Saudi Crown has lost both of his starts since stretching out beyond sprint distances, but that doesn't necessarily mean he can't stay longer trips. In the one-mile Dwyer S. (G3) at Belmont Park, Saudi Crown set intense fractions of :22.47, :44.63, and 1:08.84 before battling gamely to finish second by a nose. The winning time of 1:35.37 translated to excellent speed figures of 106 (Beyer) and 104 (Brisnet), and Saudi Crown pulled 11 lengths clear of the third-place finisher.

Saudi Crown was similar game when stretching out around two turns for the 1 1/8-mile Jim Dandy S. (G2) at Saratoga. Against a deep field of graded stakes winners, Saudi Crown carved out the pace over a sloppy track before finishing second by a nose against reigning champion two-year-old male Forte. The horses finishing behind Saudi Crown were Arkansas Derby (G1) winner and Kentucky Derby (G1) third-place finisher Angel of Empire, next-out Travers S. (G1) runner-up Disarm, and Withers S. (G3) winner Hit Show.

The Jim Dandy came back fast on the clock, with the winning time of 1:49.61 yielding speed figures of 105 (Beyer) and 106 (Brisnet). This means on both the Beyer and Brisnet scales, Saudi Crown owns the two highest numbers in the Pennsylvania Derby field.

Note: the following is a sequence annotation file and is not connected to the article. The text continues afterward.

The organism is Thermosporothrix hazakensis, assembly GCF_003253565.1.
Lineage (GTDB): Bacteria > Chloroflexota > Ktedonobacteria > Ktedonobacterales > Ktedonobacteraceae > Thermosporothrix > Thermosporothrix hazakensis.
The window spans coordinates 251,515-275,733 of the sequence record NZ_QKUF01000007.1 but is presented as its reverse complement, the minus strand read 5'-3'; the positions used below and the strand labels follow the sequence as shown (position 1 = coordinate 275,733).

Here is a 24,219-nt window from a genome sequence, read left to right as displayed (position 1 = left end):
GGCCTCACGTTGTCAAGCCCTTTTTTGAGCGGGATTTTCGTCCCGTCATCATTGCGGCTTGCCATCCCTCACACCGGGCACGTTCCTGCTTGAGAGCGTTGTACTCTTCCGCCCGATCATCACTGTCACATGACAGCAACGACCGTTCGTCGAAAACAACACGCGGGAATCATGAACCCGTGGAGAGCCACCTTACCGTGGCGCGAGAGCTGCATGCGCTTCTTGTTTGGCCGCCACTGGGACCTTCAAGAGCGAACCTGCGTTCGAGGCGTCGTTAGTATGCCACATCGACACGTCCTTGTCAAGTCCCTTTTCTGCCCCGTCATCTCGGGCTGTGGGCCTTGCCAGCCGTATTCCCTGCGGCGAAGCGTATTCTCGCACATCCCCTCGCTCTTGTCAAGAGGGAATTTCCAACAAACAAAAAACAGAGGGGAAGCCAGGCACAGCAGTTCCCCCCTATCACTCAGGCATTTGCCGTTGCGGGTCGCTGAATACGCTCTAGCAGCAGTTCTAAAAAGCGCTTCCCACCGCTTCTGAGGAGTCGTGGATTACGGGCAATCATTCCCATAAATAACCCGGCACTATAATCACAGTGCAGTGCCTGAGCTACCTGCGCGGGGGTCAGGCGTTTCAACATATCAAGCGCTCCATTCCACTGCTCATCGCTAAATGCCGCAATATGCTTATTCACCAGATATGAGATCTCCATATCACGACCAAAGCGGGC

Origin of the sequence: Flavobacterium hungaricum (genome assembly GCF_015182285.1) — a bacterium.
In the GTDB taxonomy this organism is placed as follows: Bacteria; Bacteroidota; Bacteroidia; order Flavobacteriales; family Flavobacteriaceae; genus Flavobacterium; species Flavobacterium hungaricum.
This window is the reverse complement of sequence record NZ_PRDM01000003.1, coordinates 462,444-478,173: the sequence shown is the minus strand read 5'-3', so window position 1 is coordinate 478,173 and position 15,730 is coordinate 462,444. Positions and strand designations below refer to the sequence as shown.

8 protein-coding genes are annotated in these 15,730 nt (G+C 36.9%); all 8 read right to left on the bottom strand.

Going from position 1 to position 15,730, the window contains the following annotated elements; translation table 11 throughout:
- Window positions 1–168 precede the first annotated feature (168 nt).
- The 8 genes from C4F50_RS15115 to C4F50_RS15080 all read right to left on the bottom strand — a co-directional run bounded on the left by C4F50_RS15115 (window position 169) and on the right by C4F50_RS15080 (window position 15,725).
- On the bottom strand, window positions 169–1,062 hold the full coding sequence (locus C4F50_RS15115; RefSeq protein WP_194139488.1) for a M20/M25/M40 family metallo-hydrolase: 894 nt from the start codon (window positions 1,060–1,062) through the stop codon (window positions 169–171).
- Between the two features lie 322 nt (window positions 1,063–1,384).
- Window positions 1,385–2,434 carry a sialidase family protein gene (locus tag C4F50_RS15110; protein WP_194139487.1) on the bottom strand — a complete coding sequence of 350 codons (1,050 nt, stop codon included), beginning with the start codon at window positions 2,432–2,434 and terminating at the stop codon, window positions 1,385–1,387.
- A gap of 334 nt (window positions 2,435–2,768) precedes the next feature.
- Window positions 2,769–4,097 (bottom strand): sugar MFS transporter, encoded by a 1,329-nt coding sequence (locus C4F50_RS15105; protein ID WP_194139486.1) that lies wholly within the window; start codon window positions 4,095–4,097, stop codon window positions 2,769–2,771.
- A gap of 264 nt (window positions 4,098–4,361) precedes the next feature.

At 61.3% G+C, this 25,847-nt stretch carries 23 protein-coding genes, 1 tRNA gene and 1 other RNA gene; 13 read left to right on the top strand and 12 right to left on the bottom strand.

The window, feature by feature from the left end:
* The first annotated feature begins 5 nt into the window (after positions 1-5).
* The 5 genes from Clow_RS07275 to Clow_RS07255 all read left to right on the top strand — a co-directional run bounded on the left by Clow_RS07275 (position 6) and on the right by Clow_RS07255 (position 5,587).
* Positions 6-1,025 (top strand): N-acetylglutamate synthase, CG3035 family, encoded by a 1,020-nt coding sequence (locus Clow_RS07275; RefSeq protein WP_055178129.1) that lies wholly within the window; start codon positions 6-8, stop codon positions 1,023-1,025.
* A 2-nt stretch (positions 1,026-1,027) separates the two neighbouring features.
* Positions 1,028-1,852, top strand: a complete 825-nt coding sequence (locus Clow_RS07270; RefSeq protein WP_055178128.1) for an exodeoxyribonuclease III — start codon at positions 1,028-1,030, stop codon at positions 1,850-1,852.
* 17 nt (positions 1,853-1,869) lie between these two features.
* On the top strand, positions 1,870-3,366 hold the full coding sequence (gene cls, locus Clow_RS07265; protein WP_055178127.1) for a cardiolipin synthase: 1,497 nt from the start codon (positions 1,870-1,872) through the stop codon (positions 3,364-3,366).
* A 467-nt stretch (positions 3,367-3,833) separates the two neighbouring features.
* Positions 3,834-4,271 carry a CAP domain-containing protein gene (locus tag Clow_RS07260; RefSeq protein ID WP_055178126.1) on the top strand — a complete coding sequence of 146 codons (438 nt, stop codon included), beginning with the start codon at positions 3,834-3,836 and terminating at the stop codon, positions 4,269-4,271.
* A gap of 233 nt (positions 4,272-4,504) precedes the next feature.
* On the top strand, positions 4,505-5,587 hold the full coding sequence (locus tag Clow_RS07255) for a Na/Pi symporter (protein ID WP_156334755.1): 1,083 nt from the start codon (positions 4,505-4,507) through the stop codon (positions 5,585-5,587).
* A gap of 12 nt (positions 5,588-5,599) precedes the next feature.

Saudi Crown has drawn inside of Reincarnate, so my hope is to see Saudi Crown seize the early initiative and take Reincarnate out of his game by going to the lead. Now, maybe Saudi Crown is a sprinter destined to falter in his second start around two turns; it certainly wouldn't be the first time we've seen that outcome unfold. But the thought of getting 7-2 odds on a speed figure standout who has faced (and beaten) quality competition over the Pennsylvania Derby distance is too enticing to pass up.

Curlin S. winner #5 Scotland (6-1) and Smarty Jones S. (G3) winner #10 Il Miracolo (8-1) are logical contenders for the minor awards, while a longshot worth considering is #8 Gilmore (10-1). Placed in the Woody Stephens (G1), Pat Day Mile (G2), and Bay Shore (G3) racing around one turn, Gilmore showed two-turn potential when finishing second in the 1 1/8-mile El Camino Real Derby last winter and has improved since then. Fresh off victory in a $62,500 allowance optional claimer racing one mile at Saratoga, Gilmore is progressing in the right direction and may be capable of snatching a trifecta or superfecta finish under Hall of Fame jockey John Velazquez.


1st: Saudi Crown
2nd: Reincarnate
3rd: Scotland
4th: Gilmore

Now it's your turn! Who do you like in the Pennsylvania Derby?


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J. Keeler Johnson (also known as "Keelerman") is a writer, videographer, voice actor, handicapper, and all-around horse racing enthusiast. A great fan of racing history, he considers Dr. Fager to be the greatest racehorse ever produced in America, but counts Zenyatta as his all-time favorite.